House of Delegates weekly recap

CHARLESTON, W.Va. -- The House of Delegates this week continued to work to secure a better pay raise and benefits package for teachers, service personnel, State Police, corrections officers and state employees.

On Wednesday, the House voted 97-1 on House Resolution 5, which formally requests the Finance Board of the Public Employees Insurance Agency halt proposed changes to state employees’ insurance plans that were set to take effect July 1.

The vote followed meetings between House leadership, Gov. Jim Justice’s office and PEIA officials in which it was recommended to delay changes to the PEIA plan.

The delay will give lawmakers and administration officials more time to offer input, consider additional options, and develop a better plan for the following year that has a fairer structure that better serves the state’s teachers, public employees and taxpayers.

“We’ve heard the concerns of our teachers and state employees over the proposed changes to their health insurance plans,” said House Speaker Tim Armstead, R-Kanawha. “We hope halting these changes will help calm the concerns our public employees have had over their healthcare plans”

As part of the agreement, lawmakers will provide an additional $29 million for PEIA in the coming Fiscal Year 2019 budget to prevent increases in deductibles, co-pays and out-of-pocket expenses for the coming year. That’s in addition to $15 million that was already budgeted for the PEIA Stability Fund, a fund created by the Legislature in 2016 that helps replenish the agency’s reserve fund and offset premium increases for retirees.

Meanwhile, the House of Delegates also moved forward with bills to provide pay raises to teachers, service personnel and other state employees for the coming year.

The House Finance Committee this week approved two bills that will provide pay increases to teachers, school service personnel, State Police and corrections officers.

On Monday, the Finance Committee approved House Bill 4142, which would provide a $6,000 pay increase to employees of the Division of Corrections, Division of Juvenile Services, and state Regional Jail and Correctional Facility Authority.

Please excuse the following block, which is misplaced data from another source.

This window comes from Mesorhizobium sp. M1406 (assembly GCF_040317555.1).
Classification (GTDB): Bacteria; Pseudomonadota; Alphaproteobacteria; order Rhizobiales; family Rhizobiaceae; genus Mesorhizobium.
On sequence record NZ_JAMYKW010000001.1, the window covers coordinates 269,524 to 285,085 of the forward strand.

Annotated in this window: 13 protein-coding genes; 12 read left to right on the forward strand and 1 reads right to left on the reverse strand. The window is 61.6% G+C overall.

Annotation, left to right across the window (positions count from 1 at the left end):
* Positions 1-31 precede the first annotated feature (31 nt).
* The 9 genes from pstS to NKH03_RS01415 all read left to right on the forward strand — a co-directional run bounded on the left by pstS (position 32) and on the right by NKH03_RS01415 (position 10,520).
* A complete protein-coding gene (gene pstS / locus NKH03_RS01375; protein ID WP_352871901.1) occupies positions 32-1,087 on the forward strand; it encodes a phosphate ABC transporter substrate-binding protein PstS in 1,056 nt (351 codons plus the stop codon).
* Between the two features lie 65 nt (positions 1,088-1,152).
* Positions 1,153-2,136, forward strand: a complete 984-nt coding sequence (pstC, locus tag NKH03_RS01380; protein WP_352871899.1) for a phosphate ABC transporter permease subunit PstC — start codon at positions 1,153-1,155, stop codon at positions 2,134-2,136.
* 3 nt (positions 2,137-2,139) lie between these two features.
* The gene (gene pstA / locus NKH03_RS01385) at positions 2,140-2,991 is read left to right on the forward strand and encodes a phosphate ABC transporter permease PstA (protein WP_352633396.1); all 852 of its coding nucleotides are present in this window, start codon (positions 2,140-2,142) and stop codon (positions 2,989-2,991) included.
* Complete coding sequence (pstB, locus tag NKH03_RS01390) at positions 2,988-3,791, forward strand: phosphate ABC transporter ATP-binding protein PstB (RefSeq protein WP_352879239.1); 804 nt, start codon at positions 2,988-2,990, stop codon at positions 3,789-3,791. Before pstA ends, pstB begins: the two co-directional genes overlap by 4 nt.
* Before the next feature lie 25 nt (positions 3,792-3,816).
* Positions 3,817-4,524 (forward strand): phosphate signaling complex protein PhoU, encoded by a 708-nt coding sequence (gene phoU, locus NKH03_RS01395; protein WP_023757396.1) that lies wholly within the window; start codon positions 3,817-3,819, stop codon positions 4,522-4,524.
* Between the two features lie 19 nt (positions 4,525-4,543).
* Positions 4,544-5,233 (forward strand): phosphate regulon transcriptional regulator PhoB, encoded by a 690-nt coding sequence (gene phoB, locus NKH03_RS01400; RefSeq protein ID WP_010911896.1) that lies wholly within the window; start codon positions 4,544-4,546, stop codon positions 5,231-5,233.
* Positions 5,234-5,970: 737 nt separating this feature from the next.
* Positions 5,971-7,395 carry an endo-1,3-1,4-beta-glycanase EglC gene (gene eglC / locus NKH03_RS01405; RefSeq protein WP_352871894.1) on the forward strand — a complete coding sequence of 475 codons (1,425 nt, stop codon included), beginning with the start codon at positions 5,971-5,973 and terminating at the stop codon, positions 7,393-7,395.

The $6,000 increase would be phased in over three years, with salaries going up in $2,000 increments on July 1 of this year, 2019 and 2020.

“The staffing situation at our correctional facilities has reached a crisis level,” said House Majority Leader Daryl Cowles, R-Morgan. “Employees are terribly underpaid, leading to high vacancies and turnover and an extreme amount of overtime to make sure our jails and prisons are adequately staffed. We hope this pay raise plan will reverse that trend.”

House Bill 4142 will be before the full House this coming Monday, Feb. 12, for a final vote on the bill.

On Wednesday the Finance Committee also approved an amended version of Senate Bill 267, which provides for a multi-year pay increase for teachers, school service personnel and State Police.

As passed by the Senate, the bill would give 1-percent pay increases to teachers each year for the next five years. Service personnel and State Police would receive 1-percent increases this year and the next.

The Finance Committee modified the plan to give all employees covered by the bill a 2-percent pay raise this year. Service personnel and State Police would get an additional 1-percent raise next year, while teachers would get additional 1-percent raises for each of the next three years.

House Finance Committee Chairman Eric Nelson, R-Kanawha, said lawmakers tried to balance the desire to give the best pay possible to public employees, while also being sure not to put too much pressure on future budgets.

“We’re beginning to turn the corner with our state budget picture, but we’re by no means out of the woods yet,” Chairman Nelson said. “We believe the 2-1-1-1 and 2-1 plan is a responsible path forward. Should our budget picture continue to improve, we’ll be in a better position to consider future increases. But for right now we think this is a sensible approach to boosting employees’ pay.”

Senate Bill 267 affects those public employees whose salaries are set in state code. Chairman Nelson said funding for pay raises for other state employees whose salaries are not defined by code will be addressed in the Fiscal Year 2019 budget bill.

Majority Leader Cowles, R-Morgan, said the 2-percent raise in the first year represented a “sweet spot,” balancing the need to give employees a raise while also making sure they can be supported by future budgets.

“We believe that, in combination with the PEIA changes we have already secured, this new pay raise plan will provide the best benefit to our public employees, while also ensuring stability in our future budgets,” Cowles said.